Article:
NEW ANCESTRY.COM SURVEY REVEALS GROWING NUMBER OF PEOPLE ARE USING DNA TESTING TO PURSUE THEIR ROOTS
New Book Examines the Promise and Perils Awaiting Those Who Seek Answers to Questions about Identity and Roots in their Strands of DNA
A recent survey published by Ancestry.com found that 25.4 percent of respondents have turned to genetic researchers for more information about their ancestors. Roughly 11 percent have taken or sponsored a single test, while another 14.4 percent are already on their second test and third, according to the survey. In addition a staggering – 57.3 percent – plan on taking steps to learn more about their own genealogy. “Just as with conventional genealogy, the more who participate, the easier it becomes for each of us to find others who share common ancestors,” notes the survey.
This comes as no surprise to international columnist and bestselling author Jon Entine whose new book, ABRAHAM’S CHILDREN: Race, Identity, and the DNA of the Chosen People (Grand Central Publishing; $27.99 hardcover/$34.99 Canada; October 24, 2007) examines the role of genetic genealogy in resolving ancient biblical mysteries and the shared genetic makeup of people of many faiths.
One of the most exciting large scale studies of genetic genealogy analyzed the DNA of 188 Jewish males from Israel, England and North America. The results, reported in Nature, were astonishing. Analysis of the subjects’ Y chromosome markers led researchers to identify a highly unique array of six chromosomal markers – a distinct genetic signature – in 97 of the 106 who identified themselves as descendants of Cohanim, descendants of the Jewish priestly family who claim to be direct descendants of the biblical Aaron.
Jon Entine, Emmy award winning 20 year veteran with ABC and NBC News, adjunct fellow at the American Enterprise Institute and former adjunct professor at Miami University in Ohio and New York University. Entine, has been awarded numerous prizes and fellowships for his journalism. He is author of the bestseller Taboo, as well as Let Them Eat Precaution and Pension Fund Politics.
In his quest for the Lost Tribes – a central narrative for Christians and Jews alike – Entine examines how discoveries in the field of genetics are awakening Christians, Mormons, Muslims and others the world over to strands of a deeply persistent and far reaching shared Israelite ancestry in far flung corners of the globe. A scholar with the American Enterprise Institute, he, introduces readers to a black African tribe, the Lemba, almost certainly of Israelite ancestry and the probable builders of the only surviving architectural wonders of any note built in pre-industrial Africa. ABRAHAM’S CHILDREN recounts how some Hispanic Americans – unknowing descendants of Jews who fled the Spanish Inquisition – are suddenly able to make sense of the Jewish practices their own parents and grandparents inexplicably incorporated into daily routines upon learning of genetic evidence of their own buried Jewish ancestry.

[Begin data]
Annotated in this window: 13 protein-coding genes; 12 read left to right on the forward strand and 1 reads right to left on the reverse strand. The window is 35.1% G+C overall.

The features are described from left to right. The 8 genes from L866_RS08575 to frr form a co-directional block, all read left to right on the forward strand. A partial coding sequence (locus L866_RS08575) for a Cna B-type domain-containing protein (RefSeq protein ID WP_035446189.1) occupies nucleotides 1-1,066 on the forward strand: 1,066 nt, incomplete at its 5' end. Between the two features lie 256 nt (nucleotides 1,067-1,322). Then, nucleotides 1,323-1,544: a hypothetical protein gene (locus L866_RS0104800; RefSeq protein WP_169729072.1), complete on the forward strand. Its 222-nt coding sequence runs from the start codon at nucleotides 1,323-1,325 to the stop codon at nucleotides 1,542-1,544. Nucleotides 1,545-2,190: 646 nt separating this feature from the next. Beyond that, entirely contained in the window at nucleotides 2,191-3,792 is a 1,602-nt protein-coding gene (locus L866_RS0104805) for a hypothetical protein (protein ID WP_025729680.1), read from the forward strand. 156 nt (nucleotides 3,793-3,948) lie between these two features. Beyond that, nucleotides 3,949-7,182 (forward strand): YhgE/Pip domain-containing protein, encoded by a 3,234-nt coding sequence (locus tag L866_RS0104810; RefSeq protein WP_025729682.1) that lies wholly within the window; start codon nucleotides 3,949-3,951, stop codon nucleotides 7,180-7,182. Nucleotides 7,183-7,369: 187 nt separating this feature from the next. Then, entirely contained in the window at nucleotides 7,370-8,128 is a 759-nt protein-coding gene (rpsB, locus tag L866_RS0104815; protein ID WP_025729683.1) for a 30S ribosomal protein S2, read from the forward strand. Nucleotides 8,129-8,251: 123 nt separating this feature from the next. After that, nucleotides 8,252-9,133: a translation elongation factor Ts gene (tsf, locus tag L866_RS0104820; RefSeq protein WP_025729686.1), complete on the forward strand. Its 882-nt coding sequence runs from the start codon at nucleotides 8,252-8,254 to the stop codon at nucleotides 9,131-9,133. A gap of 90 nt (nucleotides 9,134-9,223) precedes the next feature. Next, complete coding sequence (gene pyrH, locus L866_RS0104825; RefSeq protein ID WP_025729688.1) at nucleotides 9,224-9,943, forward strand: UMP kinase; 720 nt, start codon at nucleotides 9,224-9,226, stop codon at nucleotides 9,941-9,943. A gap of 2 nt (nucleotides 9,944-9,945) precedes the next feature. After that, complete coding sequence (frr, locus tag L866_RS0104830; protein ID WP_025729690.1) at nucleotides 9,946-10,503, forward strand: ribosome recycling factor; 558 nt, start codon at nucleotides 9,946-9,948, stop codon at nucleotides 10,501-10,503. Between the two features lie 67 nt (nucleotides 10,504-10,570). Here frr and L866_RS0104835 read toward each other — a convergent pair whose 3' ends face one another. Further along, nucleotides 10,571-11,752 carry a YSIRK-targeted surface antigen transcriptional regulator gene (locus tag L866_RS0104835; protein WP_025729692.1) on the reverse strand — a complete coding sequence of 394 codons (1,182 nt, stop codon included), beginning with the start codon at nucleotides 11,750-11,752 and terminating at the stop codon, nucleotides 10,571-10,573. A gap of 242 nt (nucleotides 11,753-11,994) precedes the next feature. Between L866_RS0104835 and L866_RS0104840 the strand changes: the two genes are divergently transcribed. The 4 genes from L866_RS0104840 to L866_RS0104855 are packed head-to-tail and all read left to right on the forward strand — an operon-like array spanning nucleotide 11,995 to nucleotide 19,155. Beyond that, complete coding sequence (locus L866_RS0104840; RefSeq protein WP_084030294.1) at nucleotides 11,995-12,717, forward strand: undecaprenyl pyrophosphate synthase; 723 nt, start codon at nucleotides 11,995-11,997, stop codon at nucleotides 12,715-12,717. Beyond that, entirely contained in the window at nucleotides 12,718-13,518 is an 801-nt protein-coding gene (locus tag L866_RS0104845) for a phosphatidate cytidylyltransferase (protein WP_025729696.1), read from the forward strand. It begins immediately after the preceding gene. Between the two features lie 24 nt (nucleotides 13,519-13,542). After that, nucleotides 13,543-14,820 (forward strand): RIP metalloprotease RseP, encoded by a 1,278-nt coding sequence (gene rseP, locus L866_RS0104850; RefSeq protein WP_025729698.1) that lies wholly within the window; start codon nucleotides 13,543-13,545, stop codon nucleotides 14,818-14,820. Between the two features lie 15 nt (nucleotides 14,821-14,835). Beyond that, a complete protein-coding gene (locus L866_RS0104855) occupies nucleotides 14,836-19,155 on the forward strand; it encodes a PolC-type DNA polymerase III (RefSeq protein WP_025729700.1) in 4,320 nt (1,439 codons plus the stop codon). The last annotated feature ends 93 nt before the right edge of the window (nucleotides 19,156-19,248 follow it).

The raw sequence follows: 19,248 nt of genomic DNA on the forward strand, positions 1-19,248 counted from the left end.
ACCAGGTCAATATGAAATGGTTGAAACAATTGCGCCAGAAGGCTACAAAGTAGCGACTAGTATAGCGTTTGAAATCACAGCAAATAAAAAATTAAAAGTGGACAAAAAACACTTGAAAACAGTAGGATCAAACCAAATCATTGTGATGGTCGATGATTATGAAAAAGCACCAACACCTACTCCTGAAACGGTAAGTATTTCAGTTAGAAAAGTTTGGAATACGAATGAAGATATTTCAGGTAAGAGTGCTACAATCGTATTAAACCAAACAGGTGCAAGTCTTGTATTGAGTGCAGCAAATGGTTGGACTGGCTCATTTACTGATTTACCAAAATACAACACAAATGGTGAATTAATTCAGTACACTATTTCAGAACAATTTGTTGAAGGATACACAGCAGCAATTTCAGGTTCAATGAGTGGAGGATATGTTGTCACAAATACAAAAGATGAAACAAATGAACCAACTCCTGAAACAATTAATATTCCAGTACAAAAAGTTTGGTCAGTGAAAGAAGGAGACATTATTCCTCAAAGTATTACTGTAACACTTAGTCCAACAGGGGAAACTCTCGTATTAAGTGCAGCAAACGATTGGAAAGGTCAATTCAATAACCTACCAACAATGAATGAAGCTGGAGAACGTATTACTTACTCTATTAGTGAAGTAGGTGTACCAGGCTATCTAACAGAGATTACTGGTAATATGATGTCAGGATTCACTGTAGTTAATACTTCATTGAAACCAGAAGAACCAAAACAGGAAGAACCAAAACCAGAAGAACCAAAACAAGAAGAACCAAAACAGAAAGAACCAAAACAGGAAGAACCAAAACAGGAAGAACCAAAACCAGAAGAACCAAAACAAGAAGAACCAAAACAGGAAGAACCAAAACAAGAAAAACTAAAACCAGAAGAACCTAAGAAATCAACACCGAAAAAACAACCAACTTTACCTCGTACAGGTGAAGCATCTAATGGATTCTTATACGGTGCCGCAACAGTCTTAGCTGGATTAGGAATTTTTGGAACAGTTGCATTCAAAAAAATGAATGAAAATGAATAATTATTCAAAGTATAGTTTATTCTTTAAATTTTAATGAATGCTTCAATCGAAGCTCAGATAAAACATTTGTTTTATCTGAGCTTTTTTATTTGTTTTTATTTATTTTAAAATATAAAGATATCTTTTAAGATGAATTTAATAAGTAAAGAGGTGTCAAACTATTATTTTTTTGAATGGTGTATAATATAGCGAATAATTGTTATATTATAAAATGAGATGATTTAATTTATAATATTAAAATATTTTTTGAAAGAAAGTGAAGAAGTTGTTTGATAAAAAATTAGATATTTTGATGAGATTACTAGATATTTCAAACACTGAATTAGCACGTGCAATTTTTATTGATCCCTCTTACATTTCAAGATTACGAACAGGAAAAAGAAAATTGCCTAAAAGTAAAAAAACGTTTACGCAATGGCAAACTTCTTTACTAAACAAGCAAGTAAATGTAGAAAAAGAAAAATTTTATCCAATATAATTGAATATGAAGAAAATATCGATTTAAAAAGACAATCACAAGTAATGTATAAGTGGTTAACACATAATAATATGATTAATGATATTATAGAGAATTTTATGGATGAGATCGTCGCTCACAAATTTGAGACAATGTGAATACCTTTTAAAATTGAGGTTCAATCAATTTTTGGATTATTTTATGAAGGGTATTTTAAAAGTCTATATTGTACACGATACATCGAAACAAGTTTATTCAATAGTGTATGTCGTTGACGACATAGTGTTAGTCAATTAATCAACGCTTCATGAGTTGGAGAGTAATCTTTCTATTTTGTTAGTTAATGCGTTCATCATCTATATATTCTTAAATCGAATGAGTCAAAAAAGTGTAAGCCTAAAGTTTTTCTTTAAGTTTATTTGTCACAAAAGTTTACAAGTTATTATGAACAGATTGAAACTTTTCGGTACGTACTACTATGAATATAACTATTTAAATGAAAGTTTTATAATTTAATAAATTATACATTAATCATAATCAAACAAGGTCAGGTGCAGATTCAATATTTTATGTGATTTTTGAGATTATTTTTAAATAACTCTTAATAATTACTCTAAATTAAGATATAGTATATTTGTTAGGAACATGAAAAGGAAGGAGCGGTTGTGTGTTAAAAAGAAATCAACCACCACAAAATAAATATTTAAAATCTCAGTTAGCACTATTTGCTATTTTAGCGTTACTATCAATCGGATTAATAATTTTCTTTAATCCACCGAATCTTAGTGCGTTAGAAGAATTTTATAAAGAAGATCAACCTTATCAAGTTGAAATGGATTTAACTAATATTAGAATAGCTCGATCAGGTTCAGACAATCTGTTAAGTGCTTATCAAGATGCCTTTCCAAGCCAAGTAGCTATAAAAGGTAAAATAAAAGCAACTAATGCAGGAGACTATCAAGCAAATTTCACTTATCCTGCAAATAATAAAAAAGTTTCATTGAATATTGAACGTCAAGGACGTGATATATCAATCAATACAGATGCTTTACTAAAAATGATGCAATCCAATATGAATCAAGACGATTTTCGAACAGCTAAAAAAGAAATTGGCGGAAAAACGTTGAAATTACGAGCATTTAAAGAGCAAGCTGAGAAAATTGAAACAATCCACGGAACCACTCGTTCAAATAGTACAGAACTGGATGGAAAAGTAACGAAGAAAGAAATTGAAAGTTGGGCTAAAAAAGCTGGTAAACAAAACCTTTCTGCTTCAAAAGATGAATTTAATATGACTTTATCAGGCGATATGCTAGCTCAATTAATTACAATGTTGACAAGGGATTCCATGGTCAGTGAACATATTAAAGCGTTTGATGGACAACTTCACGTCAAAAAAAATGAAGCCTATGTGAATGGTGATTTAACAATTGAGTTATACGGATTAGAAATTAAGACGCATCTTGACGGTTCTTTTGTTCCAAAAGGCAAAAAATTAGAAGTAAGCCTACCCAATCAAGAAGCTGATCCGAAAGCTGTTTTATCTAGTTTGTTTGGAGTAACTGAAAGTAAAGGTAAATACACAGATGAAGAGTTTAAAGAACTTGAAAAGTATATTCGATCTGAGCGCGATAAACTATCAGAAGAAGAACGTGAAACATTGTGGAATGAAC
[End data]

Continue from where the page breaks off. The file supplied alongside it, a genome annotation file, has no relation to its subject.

Judaism DNA is both a time machine and microscope, observes Entine, offering a fascinating journey back in history and an opportunity to reconnect with biblical ancestors. Tracking the mythic and actual migrations of Jews around the world, including Europe, South Africa, India, China and the United States (among Native Americans or Mormons), Entine examines the role of DNA in shaping ethnic and religious identity.
These advances in genetic research hold special significance for Jews and those interested in the Israelite roots of Western culture, according to the author.
“Like adoptees in search of their birth parents, Jewish men and women are besieging genetic researchers hoping to piece together the evidence of their ancestry erased during the Diaspora or Holocaust,” notes Entine.
While some search for evidence confirming ties to the Jewish Cohanim, a priestly line that traces its genetic lineage back to the time of biblical Aaron, others are on a life and death quest to determine if they carry certain disease mutations, including for breast cancer and neurological disorders, that disproportionately target Jews .
Entine’s insightful examination sheds new light on the relevance of issues of “chosen-ness,” the controversy over whether Arabs or Jews have an ancestral claim to ancient Palestine, the threat of Jewish assimilation, and more incendiary notions of racial strengths and weakness in this thought provoking book.
Those interested in learning more about what genealogists call their “deep ancestry,” will find more information about using the increasingly sophisticated tools genetic genealogy offers to probe ancestral vaults once thought lost to history in Entine’s book.
Further details about Entine and the book Abraham's Children can be found at www.abrahamschildren.net